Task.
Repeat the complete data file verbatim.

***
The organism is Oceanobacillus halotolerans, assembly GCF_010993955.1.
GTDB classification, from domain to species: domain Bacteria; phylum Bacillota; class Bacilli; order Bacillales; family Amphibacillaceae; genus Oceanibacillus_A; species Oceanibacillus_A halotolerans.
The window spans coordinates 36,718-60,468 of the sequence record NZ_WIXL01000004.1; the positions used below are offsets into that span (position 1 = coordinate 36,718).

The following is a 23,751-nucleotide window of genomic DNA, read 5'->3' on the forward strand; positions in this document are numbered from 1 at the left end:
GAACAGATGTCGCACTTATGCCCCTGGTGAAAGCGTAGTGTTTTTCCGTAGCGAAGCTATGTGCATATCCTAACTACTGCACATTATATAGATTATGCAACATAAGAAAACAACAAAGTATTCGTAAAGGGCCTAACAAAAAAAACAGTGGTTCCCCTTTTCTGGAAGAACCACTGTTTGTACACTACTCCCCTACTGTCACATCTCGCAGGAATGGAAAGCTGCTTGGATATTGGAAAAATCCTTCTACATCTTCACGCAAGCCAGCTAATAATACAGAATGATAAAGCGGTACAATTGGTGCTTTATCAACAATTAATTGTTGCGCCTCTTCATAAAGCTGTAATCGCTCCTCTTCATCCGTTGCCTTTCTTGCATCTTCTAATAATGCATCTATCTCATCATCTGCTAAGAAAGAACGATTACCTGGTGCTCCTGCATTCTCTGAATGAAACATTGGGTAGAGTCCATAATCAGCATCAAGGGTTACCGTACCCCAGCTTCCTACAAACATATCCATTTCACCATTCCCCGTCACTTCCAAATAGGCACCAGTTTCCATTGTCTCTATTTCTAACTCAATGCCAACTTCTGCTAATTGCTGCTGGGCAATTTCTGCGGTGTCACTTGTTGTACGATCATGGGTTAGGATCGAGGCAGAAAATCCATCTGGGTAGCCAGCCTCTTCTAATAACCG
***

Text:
The organism is Oceanobacillus halotolerans, assembly GCF_010993955.1.
GTDB classification, from domain to species: domain Bacteria; phylum Bacillota; class Bacilli; order Bacillales; family Amphibacillaceae; genus Oceanibacillus_A; species Oceanibacillus_A halotolerans.
The window spans coordinates 36,718-60,468 of the sequence record NZ_WIXL01000004.1; the positions used below are offsets into that span (position 1 = coordinate 36,718).

The following is a 23,751-nucleotide window of genomic DNA, read 5'->3' on the forward strand; positions in this document are numbered from 1 at the left end:
GAACAGATGTCGCACTTATGCCCCTGGTGAAAGCGTAGTGTTTTTCCGTAGCGAAGCTATGTGCATATCCTAACTACTGCACATTATATAGATTATGCAACATAAGAAAACAACAAAGTATTCGTAAAGGGCCTAACAAAAAAAACAGTGGTTCCCCTTTTCTGGAAGAACCACTGTTTGTACACTACTCCCCTACTGTCACATCTCGCAGGAATGGAAAGCTGCTTGGATATTGGAAAAATCCTTCTACATCTTCACGCAAGCCAGCTAATAATACAGAATGATAAAGCGGTACAATTGGTGCTTTATCAACAATTAATTGTTGCGCCTCTTCATAAAGCTGTAATCGCTCCTCTTCATCCGTTGCCTTTCTTGCATCTTCTAATAATGCATCTATCTCATCATCTGCTAAGAAAGAACGATTACCTGGTGCTCCTGCATTCTCTGAATGAAACATTGGGTAGAGTCCATAATCAGCATCAAGGGTTACCGTACCCCAGCTTCCTACAAACATATCCATTTCACCATTCCCCGTCACTTCCAAATAGGCACCAGTTTCCATTGTCTCTATTTCTAACTCAATGCCAACTTCTGCTAATTGCTGCTGGGCAATTTCTGCGGTGTCACTTGTTGTACGATCATGGGTTAGGATCGAGGCAGAAAATCCATCTGGGTAGCCAGCCTCTTCTAATAACCG